How To Treat Your Lawn In The Middle Of A Drought

You take pride in maintaining a lush and vibrant lawn, but it can be difficult to keep it up during periods of drought. Given the growing concern around water scarcity, it's a good idea to consider ways to care for your lawn while also reducing water usage. Aside from the possibility of having a limited water supply, it can be hard to keep your yard healthy during a drought when hot and dry weather conditions cause stress and damage to your lawn that can result in long-term damage.

Water conservation is the first step in supporting your lawn in drought conditions. Some practical tips that you can implement include adjusting your irrigation schedule, watering deeply but infrequently, and planting drought-tolerant grasses. In addition, healthy soil promotes a more drought-resistant lawn. Using techniques such as lawn aeration and applying compost can make a significant difference, no matter how little rain is in the forecast.

Water-saving strategies

During a drought, adjusting your irrigation schedule is one of the easiest ways to save water. It's best to avoid watering during the hottest part of the day when evaporation rates are the highest. Instead, water your lawn during the early morning or late evening to help reduce evaporation and aid your grass in absorbing moisture more effectively. It's also better to give your lawn a deep soak instead of frequent shallow irrigation. Watering your lawn with around one inch of water per week is recommended. If you know a drought or water restrictions are imminent, slowly taper off your water usage beforehand, as to not send your lawn into shock when it suddenly receives less water.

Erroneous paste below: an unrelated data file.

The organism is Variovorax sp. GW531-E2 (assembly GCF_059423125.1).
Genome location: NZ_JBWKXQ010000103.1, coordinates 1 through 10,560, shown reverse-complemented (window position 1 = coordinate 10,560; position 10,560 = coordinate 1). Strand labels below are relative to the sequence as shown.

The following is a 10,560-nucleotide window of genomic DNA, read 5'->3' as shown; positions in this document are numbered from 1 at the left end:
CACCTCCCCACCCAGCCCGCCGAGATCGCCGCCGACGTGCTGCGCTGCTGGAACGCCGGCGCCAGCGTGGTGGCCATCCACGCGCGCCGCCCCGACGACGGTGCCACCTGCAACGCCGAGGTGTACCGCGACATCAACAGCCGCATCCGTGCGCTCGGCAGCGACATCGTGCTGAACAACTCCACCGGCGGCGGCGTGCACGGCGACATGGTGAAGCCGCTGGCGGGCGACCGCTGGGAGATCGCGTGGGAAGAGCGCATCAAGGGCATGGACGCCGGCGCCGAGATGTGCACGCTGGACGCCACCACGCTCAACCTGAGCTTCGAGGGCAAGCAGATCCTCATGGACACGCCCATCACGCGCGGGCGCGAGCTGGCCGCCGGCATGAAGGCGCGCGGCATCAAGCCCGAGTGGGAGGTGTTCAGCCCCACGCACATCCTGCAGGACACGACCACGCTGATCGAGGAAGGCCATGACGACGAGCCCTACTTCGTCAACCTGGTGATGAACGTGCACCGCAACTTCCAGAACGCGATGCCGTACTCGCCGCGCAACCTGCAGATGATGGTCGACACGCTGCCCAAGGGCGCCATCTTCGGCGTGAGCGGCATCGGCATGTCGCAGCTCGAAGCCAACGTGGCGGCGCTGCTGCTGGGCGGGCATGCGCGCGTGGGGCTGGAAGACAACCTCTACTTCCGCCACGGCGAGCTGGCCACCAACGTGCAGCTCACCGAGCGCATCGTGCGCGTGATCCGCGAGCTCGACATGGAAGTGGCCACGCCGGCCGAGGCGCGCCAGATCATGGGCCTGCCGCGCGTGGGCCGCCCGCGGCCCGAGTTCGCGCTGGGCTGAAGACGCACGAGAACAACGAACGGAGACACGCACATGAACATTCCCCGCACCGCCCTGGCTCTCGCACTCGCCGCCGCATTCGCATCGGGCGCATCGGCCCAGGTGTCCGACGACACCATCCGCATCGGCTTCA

You may also want to consider installing a smart irrigation system that can adapt watering based on factors like the weather, soil moisture levels, and the needs of your lawn, or only water the parts of your lawn that receive the most sunlight. Additionally, you can collect any rain that does come along using a rain barrel or other rainwater harvesting system. This gathered water can be used to irrigate the grass during dryer periods. It is worth noting that rainwater is chemical-free and helps to naturally nourish the soil and plants.

Moisture retention for drought-resilient lawns

It's important to focus on improving the soil's health and moisture retention to make your lawn more resilient during a drought. Healthy soil can absorb and hold water more efficiently. Aerating the soil helps water and oxygen reach the roots, which promotes their growth and allows them to penetrate deeper into the ground. Deeper roots are better equipped to endure drought as they have access to moisture that isn't readily available near the surface. Consider planting grasses that are known to be drought-tolerant thanks to those deeper roots, like tall fescue or Bermuda.

In addition, adding organic matter like compost early in the season can help enrich the soil with nutrients and improve the availability of essential elements for the grass. This strengthens the grass's ability to withstand stress and recover more effectively when water becomes available. Mulching around trees, shrubs, and flower beds can also reduce competition for water between plants and the lawn, allowing your grass to receive its share of available moisture.